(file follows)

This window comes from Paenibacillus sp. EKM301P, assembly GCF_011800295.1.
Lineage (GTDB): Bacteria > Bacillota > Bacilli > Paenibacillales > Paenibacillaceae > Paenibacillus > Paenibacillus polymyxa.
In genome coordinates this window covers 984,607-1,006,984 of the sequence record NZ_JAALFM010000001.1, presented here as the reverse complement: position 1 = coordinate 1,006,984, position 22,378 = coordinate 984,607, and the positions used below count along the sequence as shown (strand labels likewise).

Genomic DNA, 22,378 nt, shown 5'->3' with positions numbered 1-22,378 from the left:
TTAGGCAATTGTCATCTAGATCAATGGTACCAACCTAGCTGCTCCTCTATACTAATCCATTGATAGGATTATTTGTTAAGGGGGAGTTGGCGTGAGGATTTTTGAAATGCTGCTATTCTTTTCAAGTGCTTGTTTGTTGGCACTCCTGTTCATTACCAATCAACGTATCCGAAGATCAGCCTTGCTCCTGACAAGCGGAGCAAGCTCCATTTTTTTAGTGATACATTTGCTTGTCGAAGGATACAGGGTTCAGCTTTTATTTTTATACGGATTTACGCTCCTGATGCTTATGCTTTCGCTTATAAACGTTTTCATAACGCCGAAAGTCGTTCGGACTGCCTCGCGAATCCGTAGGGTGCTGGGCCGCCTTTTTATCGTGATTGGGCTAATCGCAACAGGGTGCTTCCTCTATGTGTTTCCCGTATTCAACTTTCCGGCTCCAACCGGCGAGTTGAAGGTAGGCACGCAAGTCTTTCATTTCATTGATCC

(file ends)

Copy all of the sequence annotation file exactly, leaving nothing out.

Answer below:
This window comes from Paenibacillus sp. EKM301P, assembly GCF_011800295.1.
Lineage (GTDB): Bacteria > Bacillota > Bacilli > Paenibacillales > Paenibacillaceae > Paenibacillus > Paenibacillus polymyxa.
In genome coordinates this window covers 984,607-1,006,984 of the sequence record NZ_JAALFM010000001.1, presented here as the reverse complement: position 1 = coordinate 1,006,984, position 22,378 = coordinate 984,607, and the positions used below count along the sequence as shown (strand labels likewise).

Genomic DNA, 22,378 nt, shown 5'->3' with positions numbered 1-22,378 from the left:
TTAGGCAATTGTCATCTAGATCAATGGTACCAACCTAGCTGCTCCTCTATACTAATCCATTGATAGGATTATTTGTTAAGGGGGAGTTGGCGTGAGGATTTTTGAAATGCTGCTATTCTTTTCAAGTGCTTGTTTGTTGGCACTCCTGTTCATTACCAATCAACGTATCCGAAGATCAGCCTTGCTCCTGACAAGCGGAGCAAGCTCCATTTTTTTAGTGATACATTTGCTTGTCGAAGGATACAGGGTTCAGCTTTTATTTTTATACGGATTTACGCTCCTGATGCTTATGCTTTCGCTTATAAACGTTTTCATAACGCCGAAAGTCGTTCGGACTGCCTCGCGAATCCGTAGGGTGCTGGGCCGCCTTTTTATCGTGATTGGGCTAATCGCAACAGGGTGCTTCCTCTATGTGTTTCCCGTATTCAACTTTCCGGCTCCAACCGGCGAGTTGAAGGTAGGCACGCAAGTCTTTCATTTCATTGATCC